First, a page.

On Saturday 03 August 2002 07:24, Andrew Morton wrote:
> - page_add_rmap has vanished
> - page_remove_rmap has halved (80% of the remaining is the
> list walk)
> - we've moved the cost into the new locking site, zap_pte_range
> and copy_page_range.
> So rmap locking is still a 15% slowdown on my soggy quad, which generally
> seems relatively immune to locking costs.
What is it about your quad? I'm getting the expected results here on my two
way. I just checked that the lock hashing is doing what it's supposed to.
It is: if I drop all the locks into a single bucket, the speedup drops by
It seems odd that you're seeing effectively no change at all. Is it possible
we lost something in translation? What happens if you just run with the
copy_page_range side, and no changes to zap_page_range?
> PPC will like the change
> because spinlocks are better than bitops. ia32 should have liked it
> for the same reason but, as I say, this machine doesn't seem to have
> the bandwidth*latency to be affected much by these things.
> On more modern machines and other architectures this remains
> a significant problem for rmap, I expect.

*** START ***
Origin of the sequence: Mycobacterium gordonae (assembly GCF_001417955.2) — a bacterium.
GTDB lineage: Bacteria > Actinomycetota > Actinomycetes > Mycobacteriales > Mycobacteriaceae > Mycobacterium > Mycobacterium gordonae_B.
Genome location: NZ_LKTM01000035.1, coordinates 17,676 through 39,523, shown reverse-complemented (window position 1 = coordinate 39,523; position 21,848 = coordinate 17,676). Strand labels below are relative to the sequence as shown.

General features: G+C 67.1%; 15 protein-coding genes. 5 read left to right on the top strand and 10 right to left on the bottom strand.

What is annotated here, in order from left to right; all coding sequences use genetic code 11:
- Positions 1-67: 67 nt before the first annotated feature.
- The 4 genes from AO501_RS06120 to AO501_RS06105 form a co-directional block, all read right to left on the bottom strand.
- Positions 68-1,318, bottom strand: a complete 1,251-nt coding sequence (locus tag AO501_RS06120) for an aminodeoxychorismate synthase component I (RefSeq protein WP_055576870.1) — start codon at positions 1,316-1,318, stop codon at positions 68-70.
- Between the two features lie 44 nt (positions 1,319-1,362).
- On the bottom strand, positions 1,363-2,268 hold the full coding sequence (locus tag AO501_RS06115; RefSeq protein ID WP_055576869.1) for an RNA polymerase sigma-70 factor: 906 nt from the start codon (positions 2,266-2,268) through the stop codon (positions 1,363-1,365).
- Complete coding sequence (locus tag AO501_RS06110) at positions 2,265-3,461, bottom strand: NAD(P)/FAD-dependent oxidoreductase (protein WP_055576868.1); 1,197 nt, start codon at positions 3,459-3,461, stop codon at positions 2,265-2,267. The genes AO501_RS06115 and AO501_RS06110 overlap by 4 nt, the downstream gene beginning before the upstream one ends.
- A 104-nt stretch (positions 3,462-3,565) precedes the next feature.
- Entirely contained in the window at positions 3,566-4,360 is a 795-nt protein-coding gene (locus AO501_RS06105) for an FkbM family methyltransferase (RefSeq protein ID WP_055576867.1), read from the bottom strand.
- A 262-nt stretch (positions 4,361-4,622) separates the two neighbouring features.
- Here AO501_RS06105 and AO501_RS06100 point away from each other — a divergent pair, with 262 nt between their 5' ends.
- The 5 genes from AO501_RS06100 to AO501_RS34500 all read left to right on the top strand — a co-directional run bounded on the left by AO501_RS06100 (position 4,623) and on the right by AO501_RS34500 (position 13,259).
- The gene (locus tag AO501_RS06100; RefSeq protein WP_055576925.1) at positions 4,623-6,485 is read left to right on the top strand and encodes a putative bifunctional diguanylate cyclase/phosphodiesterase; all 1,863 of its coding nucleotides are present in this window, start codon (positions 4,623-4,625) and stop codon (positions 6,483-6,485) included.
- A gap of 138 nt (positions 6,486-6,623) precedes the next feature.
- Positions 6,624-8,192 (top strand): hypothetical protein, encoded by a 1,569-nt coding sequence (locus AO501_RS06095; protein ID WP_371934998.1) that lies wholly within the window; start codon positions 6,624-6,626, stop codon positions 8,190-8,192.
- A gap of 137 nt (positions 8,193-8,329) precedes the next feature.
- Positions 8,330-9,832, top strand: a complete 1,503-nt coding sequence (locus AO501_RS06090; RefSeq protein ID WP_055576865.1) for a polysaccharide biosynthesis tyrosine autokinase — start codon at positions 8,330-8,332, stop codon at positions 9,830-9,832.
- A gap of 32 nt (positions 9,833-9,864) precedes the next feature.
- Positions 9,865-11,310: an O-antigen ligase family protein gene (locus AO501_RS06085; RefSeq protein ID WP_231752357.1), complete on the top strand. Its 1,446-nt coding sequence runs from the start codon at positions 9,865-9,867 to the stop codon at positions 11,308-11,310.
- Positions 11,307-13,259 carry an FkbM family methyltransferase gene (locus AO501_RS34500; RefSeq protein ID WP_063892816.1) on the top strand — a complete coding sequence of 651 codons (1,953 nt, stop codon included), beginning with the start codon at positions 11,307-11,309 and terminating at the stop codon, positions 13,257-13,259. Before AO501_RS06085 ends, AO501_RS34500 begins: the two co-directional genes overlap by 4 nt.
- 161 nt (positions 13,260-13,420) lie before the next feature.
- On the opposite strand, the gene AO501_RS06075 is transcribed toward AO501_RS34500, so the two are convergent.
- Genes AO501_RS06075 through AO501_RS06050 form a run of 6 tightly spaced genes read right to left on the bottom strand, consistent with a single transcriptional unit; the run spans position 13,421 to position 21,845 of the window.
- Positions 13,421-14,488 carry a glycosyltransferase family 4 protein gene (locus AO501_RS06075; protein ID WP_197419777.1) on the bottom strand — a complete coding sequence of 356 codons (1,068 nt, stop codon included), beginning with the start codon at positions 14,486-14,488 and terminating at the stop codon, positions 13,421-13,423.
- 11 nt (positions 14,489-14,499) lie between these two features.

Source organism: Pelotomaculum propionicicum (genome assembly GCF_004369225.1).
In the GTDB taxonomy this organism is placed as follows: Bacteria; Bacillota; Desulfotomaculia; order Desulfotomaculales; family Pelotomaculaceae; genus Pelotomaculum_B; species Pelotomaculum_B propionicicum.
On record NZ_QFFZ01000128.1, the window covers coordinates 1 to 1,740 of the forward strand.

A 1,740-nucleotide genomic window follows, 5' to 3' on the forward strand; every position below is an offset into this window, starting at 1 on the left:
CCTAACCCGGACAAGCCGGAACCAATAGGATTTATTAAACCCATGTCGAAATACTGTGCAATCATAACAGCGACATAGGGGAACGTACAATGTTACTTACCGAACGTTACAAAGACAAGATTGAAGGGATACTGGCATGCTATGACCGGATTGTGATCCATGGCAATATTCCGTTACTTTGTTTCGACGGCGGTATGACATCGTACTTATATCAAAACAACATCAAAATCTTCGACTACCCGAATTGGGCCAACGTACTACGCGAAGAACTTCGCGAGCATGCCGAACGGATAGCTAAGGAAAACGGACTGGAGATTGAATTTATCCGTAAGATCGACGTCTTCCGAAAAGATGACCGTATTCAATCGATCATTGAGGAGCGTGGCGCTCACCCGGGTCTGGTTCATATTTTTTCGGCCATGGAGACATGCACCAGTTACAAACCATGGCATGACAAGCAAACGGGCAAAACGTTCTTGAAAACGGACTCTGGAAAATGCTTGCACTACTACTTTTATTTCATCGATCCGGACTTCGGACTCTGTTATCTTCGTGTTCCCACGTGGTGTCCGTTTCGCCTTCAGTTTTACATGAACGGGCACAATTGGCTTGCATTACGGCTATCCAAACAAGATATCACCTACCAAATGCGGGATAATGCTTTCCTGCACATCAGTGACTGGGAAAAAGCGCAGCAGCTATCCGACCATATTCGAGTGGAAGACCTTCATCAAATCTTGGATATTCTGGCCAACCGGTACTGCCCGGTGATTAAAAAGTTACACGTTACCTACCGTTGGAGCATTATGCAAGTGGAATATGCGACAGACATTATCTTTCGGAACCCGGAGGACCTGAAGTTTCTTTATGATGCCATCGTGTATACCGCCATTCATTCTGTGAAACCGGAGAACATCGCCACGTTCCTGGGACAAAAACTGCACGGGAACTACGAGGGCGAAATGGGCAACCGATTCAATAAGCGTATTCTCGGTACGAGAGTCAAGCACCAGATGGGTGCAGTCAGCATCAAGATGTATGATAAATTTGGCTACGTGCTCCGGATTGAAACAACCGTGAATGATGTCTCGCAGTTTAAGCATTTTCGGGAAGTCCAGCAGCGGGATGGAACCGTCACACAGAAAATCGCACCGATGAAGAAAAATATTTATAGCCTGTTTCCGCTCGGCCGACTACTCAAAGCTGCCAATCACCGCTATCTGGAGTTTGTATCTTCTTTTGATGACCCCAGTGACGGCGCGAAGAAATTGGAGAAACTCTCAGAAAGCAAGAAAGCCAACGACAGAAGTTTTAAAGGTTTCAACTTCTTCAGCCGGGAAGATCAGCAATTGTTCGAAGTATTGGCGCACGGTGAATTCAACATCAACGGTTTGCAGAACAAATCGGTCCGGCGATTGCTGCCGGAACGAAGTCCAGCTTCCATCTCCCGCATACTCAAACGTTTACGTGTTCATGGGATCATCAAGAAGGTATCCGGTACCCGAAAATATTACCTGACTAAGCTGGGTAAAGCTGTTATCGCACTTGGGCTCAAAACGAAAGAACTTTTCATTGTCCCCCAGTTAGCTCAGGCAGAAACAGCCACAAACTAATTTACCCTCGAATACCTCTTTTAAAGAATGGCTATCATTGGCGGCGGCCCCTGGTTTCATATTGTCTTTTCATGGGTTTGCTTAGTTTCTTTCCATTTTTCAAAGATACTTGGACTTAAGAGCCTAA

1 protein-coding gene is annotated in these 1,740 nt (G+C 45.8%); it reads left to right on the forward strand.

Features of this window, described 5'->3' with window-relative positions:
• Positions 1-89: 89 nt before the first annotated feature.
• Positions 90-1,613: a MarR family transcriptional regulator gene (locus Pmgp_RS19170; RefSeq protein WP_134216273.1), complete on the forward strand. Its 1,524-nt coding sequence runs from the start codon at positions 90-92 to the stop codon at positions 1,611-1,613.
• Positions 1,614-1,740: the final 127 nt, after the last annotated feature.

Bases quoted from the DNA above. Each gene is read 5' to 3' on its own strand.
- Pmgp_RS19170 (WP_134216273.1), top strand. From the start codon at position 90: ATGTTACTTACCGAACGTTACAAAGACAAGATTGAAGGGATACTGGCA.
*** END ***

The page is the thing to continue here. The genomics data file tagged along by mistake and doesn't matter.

My 2X 1GHz PIII definitely likes it.
> Guess we should instrument it up and make sure that the hashing
> and index thing is getting the right locality. I saw UML-for-2.5.30
> whizz past, if you have time ;)
I've got intrumentation for that all ready to go. I'll break it out and send
it along. The bucket distribution can definitely be improved, by xoring some
higher bits of the lock number with a value specific to each mapping. The
anon page locality is poor with the simple increment-a-counter approach; we
can do much better.
But before we start on the micro-optimization we need to know why your quad
is so unaffected by the big change. Are you sure the slab cache batching of
pte chain allocation performs as well as my simpleminded inline batching?
(I batched the pte chain allocation lock quite nicely.) What about the bit
test/set for the direct rmap pointer, how is performance affected by dropping
the direct lookup optimization? Note that you are holding the rmap lock
considerably longer than I was, by holding it across __page_add_rmap instead
of just across the few instructions where pointers are actually updated. I'm
also wondering if gcc is optimizing your cached_rmap_lock inline as well as
you think it is.
I really need to be running on 2.5 so I can crosscheck your results. I'll
return to the matter of getting the dac960 running now.
Miscellaneous question: we are apparently adding rmaps to reserved pages, why
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